Man is disturbed not by things, but by the views he takes of them. – Epictetus
And even if your past decisions made you who you are today – less fit, more sick, less “desirable” or “attractive” or “respectable” – those past decisions also now lie outside of your control, and therefore, there is no use blaming yourself for them. Only in learning from those choices and moving forward with the resolve to make wiser choices in these areas in the future.
Could I have made some healthier dietary choices earlier in my life? Sure. (Honestly, I’d probably still be about as sick as I am now, as even “healthy” foods can make me unwell, and there were many other non-food factors which contributed to my illness, but maybe it would have taken me a bit longer to reach the point that I did.)
There is no use blaming myself for my carelessness (or ignorance – I knew a lot less about my body’s dietary needs then).
Therefore, whenever we are hindered or troubled or distressed, let us not blame others, but ourselves, that is, our own judgments. The uneducated person blames others for their failures; those who have just begun to be instructed blame themselves; those whose learning is complete blame neither others nor themselves. – Epictetus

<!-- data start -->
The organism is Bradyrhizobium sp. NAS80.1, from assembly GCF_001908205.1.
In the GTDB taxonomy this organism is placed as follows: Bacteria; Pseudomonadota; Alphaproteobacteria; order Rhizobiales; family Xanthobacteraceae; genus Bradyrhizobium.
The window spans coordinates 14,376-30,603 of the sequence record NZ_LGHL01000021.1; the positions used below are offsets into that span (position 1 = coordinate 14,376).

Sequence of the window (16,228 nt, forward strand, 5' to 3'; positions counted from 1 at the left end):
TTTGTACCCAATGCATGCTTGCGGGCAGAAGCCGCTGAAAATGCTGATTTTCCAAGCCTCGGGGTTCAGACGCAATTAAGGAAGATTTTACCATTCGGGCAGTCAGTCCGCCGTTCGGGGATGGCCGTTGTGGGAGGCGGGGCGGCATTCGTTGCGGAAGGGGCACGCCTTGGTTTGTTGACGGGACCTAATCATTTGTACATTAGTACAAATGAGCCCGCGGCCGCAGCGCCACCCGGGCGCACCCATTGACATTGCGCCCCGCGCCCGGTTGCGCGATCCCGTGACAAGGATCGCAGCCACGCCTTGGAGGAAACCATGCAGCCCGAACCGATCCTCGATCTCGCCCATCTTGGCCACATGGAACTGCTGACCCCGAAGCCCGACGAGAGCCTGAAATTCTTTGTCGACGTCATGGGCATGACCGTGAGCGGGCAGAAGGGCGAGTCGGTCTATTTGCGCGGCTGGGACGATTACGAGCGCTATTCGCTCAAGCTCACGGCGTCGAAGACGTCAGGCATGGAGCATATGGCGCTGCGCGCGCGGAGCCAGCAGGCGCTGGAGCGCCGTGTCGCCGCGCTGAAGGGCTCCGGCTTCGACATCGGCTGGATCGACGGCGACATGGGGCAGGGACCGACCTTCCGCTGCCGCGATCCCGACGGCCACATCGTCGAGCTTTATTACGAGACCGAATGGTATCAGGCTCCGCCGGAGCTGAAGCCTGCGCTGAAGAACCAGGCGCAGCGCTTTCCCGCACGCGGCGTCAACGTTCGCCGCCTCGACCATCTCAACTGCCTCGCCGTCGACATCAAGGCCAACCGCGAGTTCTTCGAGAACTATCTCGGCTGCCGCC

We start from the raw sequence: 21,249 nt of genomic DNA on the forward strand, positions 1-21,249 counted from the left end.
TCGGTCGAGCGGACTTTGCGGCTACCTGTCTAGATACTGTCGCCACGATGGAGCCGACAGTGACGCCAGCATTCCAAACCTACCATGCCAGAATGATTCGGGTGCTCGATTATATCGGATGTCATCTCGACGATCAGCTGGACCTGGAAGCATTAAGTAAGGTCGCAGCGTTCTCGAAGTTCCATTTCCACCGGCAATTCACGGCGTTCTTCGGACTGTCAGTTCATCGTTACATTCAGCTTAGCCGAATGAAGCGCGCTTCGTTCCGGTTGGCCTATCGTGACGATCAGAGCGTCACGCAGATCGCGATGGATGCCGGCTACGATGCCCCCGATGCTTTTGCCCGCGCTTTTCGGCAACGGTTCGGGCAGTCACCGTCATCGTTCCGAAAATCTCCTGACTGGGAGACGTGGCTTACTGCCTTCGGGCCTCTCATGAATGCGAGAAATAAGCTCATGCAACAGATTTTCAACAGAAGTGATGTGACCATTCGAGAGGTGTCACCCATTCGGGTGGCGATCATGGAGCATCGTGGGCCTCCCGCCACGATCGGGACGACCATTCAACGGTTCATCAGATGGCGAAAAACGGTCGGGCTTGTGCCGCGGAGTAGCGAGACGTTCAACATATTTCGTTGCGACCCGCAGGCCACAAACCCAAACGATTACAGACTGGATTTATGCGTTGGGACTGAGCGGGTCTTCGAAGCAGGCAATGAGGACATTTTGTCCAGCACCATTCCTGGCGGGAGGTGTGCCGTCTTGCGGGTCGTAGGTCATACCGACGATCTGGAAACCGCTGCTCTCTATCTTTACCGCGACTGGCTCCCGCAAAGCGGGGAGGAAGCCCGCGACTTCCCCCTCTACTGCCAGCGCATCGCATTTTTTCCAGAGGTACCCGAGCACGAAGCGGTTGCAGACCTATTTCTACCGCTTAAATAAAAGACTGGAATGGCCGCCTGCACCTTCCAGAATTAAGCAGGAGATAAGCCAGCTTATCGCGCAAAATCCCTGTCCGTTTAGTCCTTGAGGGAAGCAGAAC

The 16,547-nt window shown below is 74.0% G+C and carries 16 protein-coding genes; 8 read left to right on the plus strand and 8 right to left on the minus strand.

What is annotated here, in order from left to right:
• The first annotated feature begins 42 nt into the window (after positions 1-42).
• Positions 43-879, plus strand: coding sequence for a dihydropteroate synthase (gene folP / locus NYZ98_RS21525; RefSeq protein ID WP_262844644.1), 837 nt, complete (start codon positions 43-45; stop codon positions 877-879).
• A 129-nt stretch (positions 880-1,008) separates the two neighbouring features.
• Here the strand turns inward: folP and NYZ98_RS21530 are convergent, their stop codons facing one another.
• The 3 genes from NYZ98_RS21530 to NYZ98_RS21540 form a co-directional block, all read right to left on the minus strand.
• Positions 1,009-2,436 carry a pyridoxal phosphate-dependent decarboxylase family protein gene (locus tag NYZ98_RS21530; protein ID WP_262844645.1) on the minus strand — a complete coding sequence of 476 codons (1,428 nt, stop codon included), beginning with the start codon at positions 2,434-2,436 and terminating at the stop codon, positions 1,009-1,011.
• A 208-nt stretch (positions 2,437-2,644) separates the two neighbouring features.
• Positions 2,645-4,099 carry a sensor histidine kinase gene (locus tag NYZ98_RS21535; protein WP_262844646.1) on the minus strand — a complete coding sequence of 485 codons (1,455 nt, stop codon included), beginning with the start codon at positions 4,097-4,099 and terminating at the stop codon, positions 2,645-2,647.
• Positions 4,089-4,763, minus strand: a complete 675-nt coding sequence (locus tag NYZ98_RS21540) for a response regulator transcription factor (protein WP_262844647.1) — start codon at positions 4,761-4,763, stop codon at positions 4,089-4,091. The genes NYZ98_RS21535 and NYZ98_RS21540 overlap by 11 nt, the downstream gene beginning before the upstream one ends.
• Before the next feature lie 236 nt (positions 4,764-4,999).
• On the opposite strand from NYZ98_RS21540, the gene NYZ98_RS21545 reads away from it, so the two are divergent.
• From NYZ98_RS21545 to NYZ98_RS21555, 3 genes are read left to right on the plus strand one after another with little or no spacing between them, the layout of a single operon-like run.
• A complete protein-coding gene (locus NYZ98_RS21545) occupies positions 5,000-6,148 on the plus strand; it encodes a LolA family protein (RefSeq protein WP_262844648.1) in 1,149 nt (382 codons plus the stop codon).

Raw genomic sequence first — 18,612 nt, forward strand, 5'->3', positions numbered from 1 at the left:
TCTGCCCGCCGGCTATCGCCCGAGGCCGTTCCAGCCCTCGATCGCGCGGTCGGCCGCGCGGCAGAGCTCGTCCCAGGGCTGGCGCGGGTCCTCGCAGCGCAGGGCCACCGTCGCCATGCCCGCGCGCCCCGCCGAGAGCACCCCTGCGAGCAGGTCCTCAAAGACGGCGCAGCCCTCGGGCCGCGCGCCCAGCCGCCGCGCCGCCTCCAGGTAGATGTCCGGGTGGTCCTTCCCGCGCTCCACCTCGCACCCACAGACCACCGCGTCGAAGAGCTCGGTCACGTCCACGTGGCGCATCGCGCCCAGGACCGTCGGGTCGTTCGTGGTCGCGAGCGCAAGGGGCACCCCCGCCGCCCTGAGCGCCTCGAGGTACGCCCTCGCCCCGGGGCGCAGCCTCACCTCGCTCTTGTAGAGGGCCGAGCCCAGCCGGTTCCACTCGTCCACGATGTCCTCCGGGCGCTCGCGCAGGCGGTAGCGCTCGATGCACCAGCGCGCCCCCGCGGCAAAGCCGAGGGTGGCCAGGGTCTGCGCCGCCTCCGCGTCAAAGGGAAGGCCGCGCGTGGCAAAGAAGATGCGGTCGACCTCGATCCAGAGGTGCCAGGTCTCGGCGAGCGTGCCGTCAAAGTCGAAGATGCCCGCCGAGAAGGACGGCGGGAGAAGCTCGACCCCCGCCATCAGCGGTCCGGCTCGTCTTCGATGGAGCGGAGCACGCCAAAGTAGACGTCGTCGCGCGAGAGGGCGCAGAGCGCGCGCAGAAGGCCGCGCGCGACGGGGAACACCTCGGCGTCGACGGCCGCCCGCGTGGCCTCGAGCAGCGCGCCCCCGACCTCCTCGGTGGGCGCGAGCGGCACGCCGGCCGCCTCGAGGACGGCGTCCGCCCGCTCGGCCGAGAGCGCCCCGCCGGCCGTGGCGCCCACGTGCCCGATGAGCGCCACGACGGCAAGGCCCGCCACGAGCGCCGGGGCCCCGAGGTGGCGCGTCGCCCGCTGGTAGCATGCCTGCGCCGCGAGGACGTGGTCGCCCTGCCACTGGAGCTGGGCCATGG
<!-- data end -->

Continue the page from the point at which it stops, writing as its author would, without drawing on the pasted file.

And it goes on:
If someone’s angry at me, it’s my problem.
It’s quite possible that you did something that could incite anger in others. However, that does not necessarily mean that the thing you said or did was “bad”. People respond with anger to truth and lies alike, to justice and injustice, to kindness and cruelty. It is good to examine our actions and words for anything we must change or could improve. However, regardless of the nature (good, bad, neutral) of our actions and words, others’ reactions are their choice.
If someone is uncomfortable, it’s my responsibility to change that.
For sanity’s sake, let them grow up a little. They can handle it.
It is good to be mindful of others’ needs for space, and of the boundaries they have indicated or expressed to us. But we are not responsible for the suffering (or lack thereof) of humanity. And it is not our job to baby others.
This doesn’t mean we should never attempt to ameliorate others’ conditions, problems, or suffering. But we must realize that ultimately, we cannot control whether or not they suffer.
If somebody thinks I’m stupid/unlikable, then I must be.
They are entitled to their own opinion, certainly. But remember, they’ll never see you from the angle from which you see yourself, or the angles from which others see you.
“I have often wondered how it is that every man loves himself more than all the rest of men, but yet sets less value on his own opinions of himself than on the opinions of others.” – Marcus Aurelius